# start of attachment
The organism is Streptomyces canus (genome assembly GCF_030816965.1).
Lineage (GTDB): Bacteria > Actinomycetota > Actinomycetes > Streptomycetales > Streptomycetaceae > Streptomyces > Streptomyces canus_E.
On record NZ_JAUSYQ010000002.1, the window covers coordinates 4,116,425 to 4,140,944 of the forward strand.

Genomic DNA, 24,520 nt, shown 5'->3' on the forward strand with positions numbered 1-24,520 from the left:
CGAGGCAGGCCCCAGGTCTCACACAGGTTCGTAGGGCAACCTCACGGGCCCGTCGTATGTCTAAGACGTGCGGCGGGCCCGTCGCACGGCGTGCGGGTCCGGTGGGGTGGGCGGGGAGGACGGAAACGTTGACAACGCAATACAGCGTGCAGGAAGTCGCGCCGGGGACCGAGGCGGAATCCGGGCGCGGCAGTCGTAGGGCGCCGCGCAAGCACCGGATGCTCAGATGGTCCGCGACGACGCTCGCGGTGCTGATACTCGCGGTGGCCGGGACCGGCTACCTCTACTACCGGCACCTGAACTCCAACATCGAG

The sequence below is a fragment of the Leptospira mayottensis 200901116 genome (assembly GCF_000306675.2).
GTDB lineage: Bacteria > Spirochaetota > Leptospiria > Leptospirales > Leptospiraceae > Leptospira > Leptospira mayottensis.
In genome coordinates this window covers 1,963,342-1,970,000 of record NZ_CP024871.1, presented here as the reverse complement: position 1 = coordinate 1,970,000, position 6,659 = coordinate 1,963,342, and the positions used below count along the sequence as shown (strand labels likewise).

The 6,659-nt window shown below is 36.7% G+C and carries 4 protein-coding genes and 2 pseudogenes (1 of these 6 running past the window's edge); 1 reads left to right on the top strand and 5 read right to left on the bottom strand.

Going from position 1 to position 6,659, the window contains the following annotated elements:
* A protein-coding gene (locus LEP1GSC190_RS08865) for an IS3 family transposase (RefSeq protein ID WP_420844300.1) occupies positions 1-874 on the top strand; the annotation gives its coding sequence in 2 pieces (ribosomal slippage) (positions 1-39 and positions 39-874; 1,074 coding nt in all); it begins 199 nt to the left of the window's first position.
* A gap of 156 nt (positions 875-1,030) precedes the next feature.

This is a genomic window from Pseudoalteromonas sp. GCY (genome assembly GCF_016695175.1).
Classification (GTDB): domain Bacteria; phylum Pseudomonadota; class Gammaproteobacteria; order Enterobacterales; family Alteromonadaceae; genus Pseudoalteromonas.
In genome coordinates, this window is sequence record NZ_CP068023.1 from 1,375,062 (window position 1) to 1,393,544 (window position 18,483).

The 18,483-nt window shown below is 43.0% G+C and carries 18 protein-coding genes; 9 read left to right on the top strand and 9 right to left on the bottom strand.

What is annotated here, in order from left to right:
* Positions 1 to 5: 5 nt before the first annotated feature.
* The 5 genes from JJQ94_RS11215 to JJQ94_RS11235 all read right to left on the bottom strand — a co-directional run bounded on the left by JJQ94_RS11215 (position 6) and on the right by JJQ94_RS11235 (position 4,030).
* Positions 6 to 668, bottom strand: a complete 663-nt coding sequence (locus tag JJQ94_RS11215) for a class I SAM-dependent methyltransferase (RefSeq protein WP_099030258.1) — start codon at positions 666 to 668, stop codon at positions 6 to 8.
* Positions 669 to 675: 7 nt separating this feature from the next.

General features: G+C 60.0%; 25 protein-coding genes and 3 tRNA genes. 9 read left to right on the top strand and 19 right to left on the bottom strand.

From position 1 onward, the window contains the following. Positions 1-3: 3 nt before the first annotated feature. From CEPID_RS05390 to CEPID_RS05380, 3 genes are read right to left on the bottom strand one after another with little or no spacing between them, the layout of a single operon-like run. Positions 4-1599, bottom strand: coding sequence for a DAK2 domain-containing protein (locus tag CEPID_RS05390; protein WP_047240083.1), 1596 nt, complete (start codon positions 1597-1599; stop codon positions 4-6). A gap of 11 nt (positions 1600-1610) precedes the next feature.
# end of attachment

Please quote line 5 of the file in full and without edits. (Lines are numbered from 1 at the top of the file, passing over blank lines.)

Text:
CGAGGCAGGCCCCAGGTCTCACACAGGTTCGTAGGGCAACCTCACGGGCCCGTCGTATGTCTAAGACGTGCGGCGGGCCCGTCGCACGGCGTGCGGGTCCGGTGGGGTGGGCGGGGAGGACGGAAACGTTGACAACGCAATACAGCGTGCAGGAAGTCGCGCCGGGGACCGAGGCGGAATCCGGGCGCGGCAGTCGTAGGGCGCCGCGCAAGCACCGGATGCTCAGATGGTCCGCGACGACGCTCGCGGTGCTGATACTCGCGGTGGCCGGGACCGGCTACCTCTACTACCGGCACCTGAACTCCAACATCGAG